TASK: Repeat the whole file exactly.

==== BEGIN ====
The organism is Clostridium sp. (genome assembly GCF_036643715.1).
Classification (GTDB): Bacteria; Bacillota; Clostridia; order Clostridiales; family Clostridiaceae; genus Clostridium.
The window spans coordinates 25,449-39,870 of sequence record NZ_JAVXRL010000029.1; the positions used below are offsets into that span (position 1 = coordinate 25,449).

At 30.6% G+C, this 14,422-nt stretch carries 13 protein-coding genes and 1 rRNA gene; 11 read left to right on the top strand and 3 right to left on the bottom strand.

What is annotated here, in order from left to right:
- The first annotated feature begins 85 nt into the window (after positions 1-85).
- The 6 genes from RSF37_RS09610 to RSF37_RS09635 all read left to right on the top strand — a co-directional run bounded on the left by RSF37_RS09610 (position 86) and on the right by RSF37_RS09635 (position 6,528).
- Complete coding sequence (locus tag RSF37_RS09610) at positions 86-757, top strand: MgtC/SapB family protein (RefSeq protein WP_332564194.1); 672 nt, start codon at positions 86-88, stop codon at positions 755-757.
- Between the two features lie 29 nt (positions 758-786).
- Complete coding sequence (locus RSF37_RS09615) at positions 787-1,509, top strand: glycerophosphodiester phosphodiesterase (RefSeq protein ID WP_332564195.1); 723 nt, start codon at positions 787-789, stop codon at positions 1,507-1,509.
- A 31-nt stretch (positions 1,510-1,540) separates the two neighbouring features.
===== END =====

The organism is Clostridium sp. (genome assembly GCF_036643715.1).
Classification (GTDB): Bacteria; Bacillota; Clostridia; order Clostridiales; family Clostridiaceae; genus Clostridium.
The window spans coordinates 25,449-39,870 of sequence record NZ_JAVXRL010000029.1; the positions used below are offsets into that span (position 1 = coordinate 25,449).

At 30.6% G+C, this 14,422-nt stretch carries 13 protein-coding genes and 1 rRNA gene; 11 read left to right on the top strand and 3 right to left on the bottom strand.

What is annotated here, in order from left to right:
- The first annotated feature begins 85 nt into the window (after positions 1-85).
- The 6 genes from RSF37_RS09610 to RSF37_RS09635 all read left to right on the top strand — a co-directional run bounded on the left by RSF37_RS09610 (position 86) and on the right by RSF37_RS09635 (position 6,528).
- Complete coding sequence (locus tag RSF37_RS09610) at positions 86-757, top strand: MgtC/SapB family protein (RefSeq protein WP_332564194.1); 672 nt, start codon at positions 86-88, stop codon at positions 755-757.
- Between the two features lie 29 nt (positions 758-786).
- Complete coding sequence (locus RSF37_RS09615) at positions 787-1,509, top strand: glycerophosphodiester phosphodiesterase (RefSeq protein ID WP_332564195.1); 723 nt, start codon at positions 787-789, stop codon at positions 1,507-1,509.
- A 31-nt stretch (positions 1,510-1,540) separates the two neighbouring features.